IDF Introduces New Guide to Hematopoietic Stem Cell Transplantation

Helping Parents and Patients Make Decisions

Whether you are recently facing a diagnosis of Chronic Granulomatous Disease (CGD) or been living with CGD for years, you have likely carefully considered the treatment options with your healthcare provider. Hematopoietic stem cell transplantation (HSCT) can be a consideration for treating CGD, depending on the assessment of an individual patient’s risks and benefits.

On one hand, patients with CGD can live full, active lives with prophylactic medication. They still, however, run the risk of serious infection. Meanwhile, HSCT carries serious risks, and the procedure requires several weeks or months in the hospital, followed by as much as a year to recover. Yet, if the transplant is successful, it can be a curative treatment for CGD.

To help parents and patients with CGD weigh the pros and cons of transplant as well as assess the options available, the Immune Deficiency Foundation (IDF) has developed the Guide to Hematopoietic Stem Cell Transplantation.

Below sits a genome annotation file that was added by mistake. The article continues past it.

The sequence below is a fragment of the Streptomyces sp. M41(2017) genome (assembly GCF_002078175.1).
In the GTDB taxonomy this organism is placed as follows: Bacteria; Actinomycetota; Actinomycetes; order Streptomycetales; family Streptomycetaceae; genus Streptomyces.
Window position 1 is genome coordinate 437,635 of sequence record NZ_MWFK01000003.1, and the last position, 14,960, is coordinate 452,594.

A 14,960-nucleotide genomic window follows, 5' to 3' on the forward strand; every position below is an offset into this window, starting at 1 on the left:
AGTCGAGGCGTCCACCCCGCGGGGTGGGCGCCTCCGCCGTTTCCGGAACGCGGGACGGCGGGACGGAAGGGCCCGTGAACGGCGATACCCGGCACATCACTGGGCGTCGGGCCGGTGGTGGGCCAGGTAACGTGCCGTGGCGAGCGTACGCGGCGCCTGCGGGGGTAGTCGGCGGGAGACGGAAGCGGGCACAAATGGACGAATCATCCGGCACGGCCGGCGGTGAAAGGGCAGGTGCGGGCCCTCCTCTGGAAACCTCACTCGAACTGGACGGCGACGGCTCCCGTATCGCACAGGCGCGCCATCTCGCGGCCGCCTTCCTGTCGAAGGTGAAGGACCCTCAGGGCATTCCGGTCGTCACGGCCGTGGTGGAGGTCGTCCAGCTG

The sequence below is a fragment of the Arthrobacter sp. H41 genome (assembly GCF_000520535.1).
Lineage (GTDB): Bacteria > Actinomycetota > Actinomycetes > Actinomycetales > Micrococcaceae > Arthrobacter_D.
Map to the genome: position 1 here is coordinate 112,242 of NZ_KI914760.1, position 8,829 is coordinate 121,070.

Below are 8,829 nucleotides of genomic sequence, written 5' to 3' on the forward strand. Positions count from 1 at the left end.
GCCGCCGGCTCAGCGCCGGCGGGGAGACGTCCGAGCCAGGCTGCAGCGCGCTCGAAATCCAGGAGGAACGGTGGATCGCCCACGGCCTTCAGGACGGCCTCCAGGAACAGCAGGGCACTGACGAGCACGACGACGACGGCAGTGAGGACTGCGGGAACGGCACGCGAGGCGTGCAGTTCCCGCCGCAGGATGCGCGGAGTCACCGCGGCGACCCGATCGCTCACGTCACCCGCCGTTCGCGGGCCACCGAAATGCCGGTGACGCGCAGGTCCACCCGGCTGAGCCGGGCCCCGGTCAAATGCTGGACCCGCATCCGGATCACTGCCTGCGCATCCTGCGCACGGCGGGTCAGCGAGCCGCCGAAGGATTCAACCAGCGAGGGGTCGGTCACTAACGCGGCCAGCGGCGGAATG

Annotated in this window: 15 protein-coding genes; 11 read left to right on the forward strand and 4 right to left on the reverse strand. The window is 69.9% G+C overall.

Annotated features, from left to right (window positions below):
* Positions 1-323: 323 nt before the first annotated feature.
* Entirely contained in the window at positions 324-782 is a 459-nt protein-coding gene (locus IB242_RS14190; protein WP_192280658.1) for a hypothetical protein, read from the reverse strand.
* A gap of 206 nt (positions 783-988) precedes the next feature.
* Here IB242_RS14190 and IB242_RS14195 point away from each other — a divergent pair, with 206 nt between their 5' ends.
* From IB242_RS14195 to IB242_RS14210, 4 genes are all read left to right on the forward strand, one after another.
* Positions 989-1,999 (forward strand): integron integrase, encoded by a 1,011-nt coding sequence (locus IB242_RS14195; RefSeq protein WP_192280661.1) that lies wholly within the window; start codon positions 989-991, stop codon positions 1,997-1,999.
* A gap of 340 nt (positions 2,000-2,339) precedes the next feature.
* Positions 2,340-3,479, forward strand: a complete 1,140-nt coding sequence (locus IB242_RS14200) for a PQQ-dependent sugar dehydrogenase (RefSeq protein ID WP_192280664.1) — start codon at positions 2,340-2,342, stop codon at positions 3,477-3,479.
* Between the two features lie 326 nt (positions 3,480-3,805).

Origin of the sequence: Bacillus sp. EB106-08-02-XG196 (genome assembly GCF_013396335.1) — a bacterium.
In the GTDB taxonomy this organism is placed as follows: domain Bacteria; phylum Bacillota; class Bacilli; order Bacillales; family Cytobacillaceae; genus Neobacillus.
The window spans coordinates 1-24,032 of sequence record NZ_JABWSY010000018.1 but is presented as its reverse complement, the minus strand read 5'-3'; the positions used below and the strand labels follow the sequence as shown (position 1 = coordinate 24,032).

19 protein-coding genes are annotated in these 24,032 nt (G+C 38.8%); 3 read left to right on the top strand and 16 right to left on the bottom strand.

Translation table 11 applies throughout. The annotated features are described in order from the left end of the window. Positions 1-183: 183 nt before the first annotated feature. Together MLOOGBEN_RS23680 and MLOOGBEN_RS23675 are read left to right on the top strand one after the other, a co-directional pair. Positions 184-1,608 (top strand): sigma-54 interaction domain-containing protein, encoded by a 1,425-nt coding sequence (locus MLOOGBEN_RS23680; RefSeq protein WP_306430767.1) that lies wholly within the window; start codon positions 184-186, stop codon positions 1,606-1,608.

This guide includes approaches that could potentially benefit patients with several types of primary immunodeficiency diseases (PI), including CGD. Subsequent chapters provide more details as to how a patient is prepared for a transplant, what the transplant experience is like, and what life can be like after a transplant.

Click here to order or download the guide at no cost to you. 

As always, IDF is here for you. If you have any questions about HSCT or wish to discuss your options to manage or treat CGD, we are happy to connect you with the help you need. Click here to e-mail IDF.

Interested in hearing from experts on treatment options and connecting with others living with CGD? Join us at IDF Retreats this summer. Click here to learn more.

This content should not be used as a substitute for professional medical advice. In all cases, patients and caregivers should consult their healthcare providers. Each patient’s condition and treatment are unique. The benefits and risks of any treatment should be discussed with the patient’s provider.

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